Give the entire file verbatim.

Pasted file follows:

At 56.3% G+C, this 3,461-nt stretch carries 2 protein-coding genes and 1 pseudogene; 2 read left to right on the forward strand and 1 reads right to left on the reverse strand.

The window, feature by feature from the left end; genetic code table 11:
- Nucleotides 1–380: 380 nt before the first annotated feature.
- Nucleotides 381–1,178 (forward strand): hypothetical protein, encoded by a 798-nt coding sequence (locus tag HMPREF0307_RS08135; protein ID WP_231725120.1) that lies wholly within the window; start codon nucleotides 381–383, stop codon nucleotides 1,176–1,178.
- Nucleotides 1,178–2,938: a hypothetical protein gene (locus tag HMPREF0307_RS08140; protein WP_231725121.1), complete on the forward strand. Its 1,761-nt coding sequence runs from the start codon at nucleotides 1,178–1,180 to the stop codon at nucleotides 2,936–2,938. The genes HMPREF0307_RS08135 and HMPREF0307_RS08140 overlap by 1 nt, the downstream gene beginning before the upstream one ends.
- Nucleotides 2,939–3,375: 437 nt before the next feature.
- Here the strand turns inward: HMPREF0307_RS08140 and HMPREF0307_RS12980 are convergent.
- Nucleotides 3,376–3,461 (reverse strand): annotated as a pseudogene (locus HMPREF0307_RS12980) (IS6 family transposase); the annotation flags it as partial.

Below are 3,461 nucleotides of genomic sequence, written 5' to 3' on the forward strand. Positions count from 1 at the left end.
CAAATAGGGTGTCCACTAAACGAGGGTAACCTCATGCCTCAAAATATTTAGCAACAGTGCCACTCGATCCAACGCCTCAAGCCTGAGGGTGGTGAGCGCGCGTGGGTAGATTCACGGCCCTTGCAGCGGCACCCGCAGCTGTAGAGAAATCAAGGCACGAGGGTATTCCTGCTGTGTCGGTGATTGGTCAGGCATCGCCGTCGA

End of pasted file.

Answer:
At 56.3% G+C, this 3,461-nt stretch carries 2 protein-coding genes and 1 pseudogene; 2 read left to right on the forward strand and 1 reads right to left on the reverse strand.

The window, feature by feature from the left end; genetic code table 11:
- Nucleotides 1–380: 380 nt before the first annotated feature.
- Nucleotides 381–1,178 (forward strand): hypothetical protein, encoded by a 798-nt coding sequence (locus tag HMPREF0307_RS08135; protein ID WP_231725120.1) that lies wholly within the window; start codon nucleotides 381–383, stop codon nucleotides 1,176–1,178.
- Nucleotides 1,178–2,938: a hypothetical protein gene (locus tag HMPREF0307_RS08140; protein WP_231725121.1), complete on the forward strand. Its 1,761-nt coding sequence runs from the start codon at nucleotides 1,178–1,180 to the stop codon at nucleotides 2,936–2,938. The genes HMPREF0307_RS08135 and HMPREF0307_RS08140 overlap by 1 nt, the downstream gene beginning before the upstream one ends.
- Nucleotides 2,939–3,375: 437 nt before the next feature.
- Here the strand turns inward: HMPREF0307_RS08140 and HMPREF0307_RS12980 are convergent.
- Nucleotides 3,376–3,461 (reverse strand): annotated as a pseudogene (locus HMPREF0307_RS12980) (IS6 family transposase); the annotation flags it as partial.

Below are 3,461 nucleotides of genomic sequence, written 5' to 3' on the forward strand. Positions count from 1 at the left end.
CAAATAGGGTGTCCACTAAACGAGGGTAACCTCATGCCTCAAAATATTTAGCAACAGTGCCACTCGATCCAACGCCTCAAGCCTGAGGGTGGTGAGCGCGCGTGGGTAGATTCACGGCCCTTGCAGCGGCACCCGCAGCTGTAGAGAAATCAAGGCACGAGGGTATTCCTGCTGTGTCGGTGATTGGTCAGGCATCGCCGTCGA